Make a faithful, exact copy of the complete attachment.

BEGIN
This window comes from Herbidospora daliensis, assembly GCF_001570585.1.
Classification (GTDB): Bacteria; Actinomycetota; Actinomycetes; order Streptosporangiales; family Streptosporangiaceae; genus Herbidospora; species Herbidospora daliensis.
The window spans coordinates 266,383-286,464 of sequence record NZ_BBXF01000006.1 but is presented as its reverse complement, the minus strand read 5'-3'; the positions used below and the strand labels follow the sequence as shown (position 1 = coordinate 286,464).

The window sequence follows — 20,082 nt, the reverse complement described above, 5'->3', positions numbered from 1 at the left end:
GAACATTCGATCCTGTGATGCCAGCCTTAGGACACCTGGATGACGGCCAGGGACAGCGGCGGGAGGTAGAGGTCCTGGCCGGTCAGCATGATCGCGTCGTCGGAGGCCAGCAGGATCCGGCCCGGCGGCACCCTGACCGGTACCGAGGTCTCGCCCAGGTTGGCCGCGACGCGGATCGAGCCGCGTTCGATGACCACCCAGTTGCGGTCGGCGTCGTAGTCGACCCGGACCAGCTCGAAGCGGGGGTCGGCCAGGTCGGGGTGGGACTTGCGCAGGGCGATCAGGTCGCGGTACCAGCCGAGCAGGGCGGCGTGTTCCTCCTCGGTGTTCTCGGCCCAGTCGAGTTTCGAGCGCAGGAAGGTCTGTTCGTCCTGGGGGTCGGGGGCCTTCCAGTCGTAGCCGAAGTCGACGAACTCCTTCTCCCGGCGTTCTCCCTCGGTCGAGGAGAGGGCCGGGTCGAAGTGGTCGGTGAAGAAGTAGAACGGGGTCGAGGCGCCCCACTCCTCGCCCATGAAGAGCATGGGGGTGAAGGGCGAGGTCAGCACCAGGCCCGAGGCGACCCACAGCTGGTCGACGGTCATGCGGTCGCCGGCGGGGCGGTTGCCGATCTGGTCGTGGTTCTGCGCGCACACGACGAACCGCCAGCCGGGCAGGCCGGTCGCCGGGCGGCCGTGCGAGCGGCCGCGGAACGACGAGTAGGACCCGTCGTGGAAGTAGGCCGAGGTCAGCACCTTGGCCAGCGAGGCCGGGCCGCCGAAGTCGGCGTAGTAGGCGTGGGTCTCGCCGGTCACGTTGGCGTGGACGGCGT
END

This window comes from Herbidospora daliensis, assembly GCF_001570585.1.
Classification (GTDB): Bacteria; Actinomycetota; Actinomycetes; order Streptosporangiales; family Streptosporangiaceae; genus Herbidospora; species Herbidospora daliensis.
The window spans coordinates 266,383-286,464 of sequence record NZ_BBXF01000006.1 but is presented as its reverse complement, the minus strand read 5'-3'; the positions used below and the strand labels follow the sequence as shown (position 1 = coordinate 286,464).

The window sequence follows — 20,082 nt, the reverse complement described above, 5'->3', positions numbered from 1 at the left end:
GAACATTCGATCCTGTGATGCCAGCCTTAGGACACCTGGATGACGGCCAGGGACAGCGGCGGGAGGTAGAGGTCCTGGCCGGTCAGCATGATCGCGTCGTCGGAGGCCAGCAGGATCCGGCCCGGCGGCACCCTGACCGGTACCGAGGTCTCGCCCAGGTTGGCCGCGACGCGGATCGAGCCGCGTTCGATGACCACCCAGTTGCGGTCGGCGTCGTAGTCGACCCGGACCAGCTCGAAGCGGGGGTCGGCCAGGTCGGGGTGGGACTTGCGCAGGGCGATCAGGTCGCGGTACCAGCCGAGCAGGGCGGCGTGTTCCTCCTCGGTGTTCTCGGCCCAGTCGAGTTTCGAGCGCAGGAAGGTCTGTTCGTCCTGGGGGTCGGGGGCCTTCCAGTCGTAGCCGAAGTCGACGAACTCCTTCTCCCGGCGTTCTCCCTCGGTCGAGGAGAGGGCCGGGTCGAAGTGGTCGGTGAAGAAGTAGAACGGGGTCGAGGCGCCCCACTCCTCGCCCATGAAGAGCATGGGGGTGAAGGGCGAGGTCAGCACCAGGCCCGAGGCGACCCACAGCTGGTCGACGGTCATGCGGTCGCCGGCGGGGCGGTTGCCGATCTGGTCGTGGTTCTGCGCGCACACGACGAACCGCCAGCCGGGCAGGCCGGTCGCCGGGCGGCCGTGCGAGCGGCCGCGGAACGACGAGTAGGACCCGTCGTGGAAGTAGGCCGAGGTCAGCACCTTGGCCAGCGAGGCCGGGCCGCCGAAGTCGGCGTAGTAGGCGTGGGTCTCGCCGGTCACGTTGGCGTGGACGGCGT